To encourage and train girls to speak out in lessons and beyond.


After attending the International Girls’ School Conference in Washington DC it was apparent that in other schools there was a priority on training girls to speak out to transform their learning dialogue and to develop their leadership skills. Comments at CCHSG parents’ evenings and reports had frequently commented on how “quiet” students were.


Year 1

“Find Your Voice!” was launched at a whole school assembly. This included focus on learning conversations in the classroom (peer to peer),learning conversations outside of the classroom (e.g. Philosophy of History, peer-led subject clinics, student–led societies) and public speaking. Student researchers were appointed to analyse and feedback on the impact in the classroom. A page in the girls' planners was introduced to log their reflections and achievements in public speaking. Girls were entered for public speaking competitions: ESU, Oxford and Cambridge debating competitions and Jack Petchey Speak Out. All girls had 1:1 learning conversations with their tutor.

Year 2

The girls hosted two school visits to talk about their research (Upton Hall School being one, as a partner PTI School). A Pastoral Team Twitter feed was set up to alert girls to “speak out” opportunities and to celebrate and encourage them. A team of students gave talks to Year 5 students and parents at local primary schools to dispel the myths surrounding grammar schools. Girls were successful at the English Speaking Union, Jack Petchey Speak Out Bar Mock Trial, and Gepp and Sons Debating competition. 

Year 3 

Girls became involved in the Essex Youth Parliament. Year 9 girls were National Science Competition winners, giving their winning presentation (in German) to children in Austria at the final (entry for this competition was student-led). Robust tutor time activities that focused on Find Your Voice! were embedded. Teaching and Learning initiatives focused on peer-led learning dialogues. More assemblies were student, rather than teacher-led. Leadership Awards were given to acknowledge student success in this area.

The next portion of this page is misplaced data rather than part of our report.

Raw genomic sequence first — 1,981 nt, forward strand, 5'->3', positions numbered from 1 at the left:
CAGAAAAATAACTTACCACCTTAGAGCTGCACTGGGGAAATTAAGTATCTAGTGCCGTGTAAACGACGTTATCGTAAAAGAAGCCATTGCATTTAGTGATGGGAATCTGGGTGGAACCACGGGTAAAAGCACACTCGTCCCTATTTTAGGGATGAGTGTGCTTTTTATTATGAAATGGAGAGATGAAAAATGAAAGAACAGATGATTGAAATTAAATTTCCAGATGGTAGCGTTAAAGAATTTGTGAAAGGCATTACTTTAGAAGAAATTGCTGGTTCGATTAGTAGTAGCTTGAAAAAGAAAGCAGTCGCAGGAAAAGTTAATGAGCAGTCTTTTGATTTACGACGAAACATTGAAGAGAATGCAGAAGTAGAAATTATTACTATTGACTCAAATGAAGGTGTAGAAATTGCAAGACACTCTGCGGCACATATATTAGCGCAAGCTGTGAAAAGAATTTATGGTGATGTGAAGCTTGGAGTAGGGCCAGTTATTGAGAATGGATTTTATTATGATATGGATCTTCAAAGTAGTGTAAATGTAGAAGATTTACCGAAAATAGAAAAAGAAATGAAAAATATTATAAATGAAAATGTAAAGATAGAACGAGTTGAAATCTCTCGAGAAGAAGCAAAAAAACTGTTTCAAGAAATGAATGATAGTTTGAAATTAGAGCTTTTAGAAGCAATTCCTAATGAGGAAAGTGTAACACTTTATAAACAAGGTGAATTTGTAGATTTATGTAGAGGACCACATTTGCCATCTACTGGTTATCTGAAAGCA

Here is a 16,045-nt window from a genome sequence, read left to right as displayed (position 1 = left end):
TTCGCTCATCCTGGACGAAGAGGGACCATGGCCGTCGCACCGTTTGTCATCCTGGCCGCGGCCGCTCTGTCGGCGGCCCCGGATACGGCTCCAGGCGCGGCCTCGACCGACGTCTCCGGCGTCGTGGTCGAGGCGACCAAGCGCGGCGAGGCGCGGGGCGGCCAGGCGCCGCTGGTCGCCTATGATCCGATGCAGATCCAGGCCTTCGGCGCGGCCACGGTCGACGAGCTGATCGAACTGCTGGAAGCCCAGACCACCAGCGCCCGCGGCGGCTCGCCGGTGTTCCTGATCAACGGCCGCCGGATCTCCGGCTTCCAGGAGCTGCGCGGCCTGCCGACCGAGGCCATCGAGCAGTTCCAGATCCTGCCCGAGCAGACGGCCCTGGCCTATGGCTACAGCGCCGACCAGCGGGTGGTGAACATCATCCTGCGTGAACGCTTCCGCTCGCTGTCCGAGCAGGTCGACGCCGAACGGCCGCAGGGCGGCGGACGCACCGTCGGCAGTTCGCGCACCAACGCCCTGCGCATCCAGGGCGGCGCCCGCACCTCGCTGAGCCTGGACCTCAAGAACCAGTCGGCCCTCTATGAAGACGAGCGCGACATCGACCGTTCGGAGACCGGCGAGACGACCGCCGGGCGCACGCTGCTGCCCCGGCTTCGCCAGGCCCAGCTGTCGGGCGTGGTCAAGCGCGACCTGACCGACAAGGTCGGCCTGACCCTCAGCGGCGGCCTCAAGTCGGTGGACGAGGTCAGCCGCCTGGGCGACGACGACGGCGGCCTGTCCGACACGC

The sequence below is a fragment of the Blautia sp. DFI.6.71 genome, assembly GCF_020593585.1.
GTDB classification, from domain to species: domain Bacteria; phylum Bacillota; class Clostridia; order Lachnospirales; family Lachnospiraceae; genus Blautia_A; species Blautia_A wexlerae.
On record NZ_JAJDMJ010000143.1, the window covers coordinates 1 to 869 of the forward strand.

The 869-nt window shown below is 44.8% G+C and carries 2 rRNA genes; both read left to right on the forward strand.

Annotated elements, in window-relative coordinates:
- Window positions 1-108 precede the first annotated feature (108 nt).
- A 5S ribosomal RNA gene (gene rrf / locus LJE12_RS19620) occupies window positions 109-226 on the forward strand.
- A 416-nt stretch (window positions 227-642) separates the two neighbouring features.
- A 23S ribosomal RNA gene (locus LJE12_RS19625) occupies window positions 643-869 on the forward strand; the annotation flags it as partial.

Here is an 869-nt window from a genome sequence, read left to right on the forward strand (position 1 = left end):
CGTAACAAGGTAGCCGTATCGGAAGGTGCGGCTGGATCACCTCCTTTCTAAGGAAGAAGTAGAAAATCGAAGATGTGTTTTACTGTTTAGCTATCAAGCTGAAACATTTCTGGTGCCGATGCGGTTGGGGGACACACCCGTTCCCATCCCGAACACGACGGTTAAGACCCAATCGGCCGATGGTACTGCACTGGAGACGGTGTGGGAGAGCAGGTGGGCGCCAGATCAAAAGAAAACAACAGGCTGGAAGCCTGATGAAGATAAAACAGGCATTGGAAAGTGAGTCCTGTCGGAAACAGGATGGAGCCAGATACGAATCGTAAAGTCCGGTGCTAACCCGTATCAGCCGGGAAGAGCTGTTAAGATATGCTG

Subject and year reviews, student logs

Impact: The impact and opportunities that came from shining the spotlight on this area could not have been envisaged. Tutor time was transformed with formal speak out opportunities, outstanding competition success and an overall increase in student-led initiatives. The Leadership Conference in Year 11 was one of the highlights, with a built in celebration of speak out and a training element.

Reflections: Personally, I have learnt a lot about driving a whole-school community with a vision and building a team of interested colleagues to lead. We understand that it will always be work in progress, as new students and staff arrive and the vision and challenge has to be kept alive. In spite of pressures to deliver increased examination content at KS4 and 5, we still need to make room in our lessons and the wider school to hear and be led by the learning voices in front of us. 

Contact: Maria French,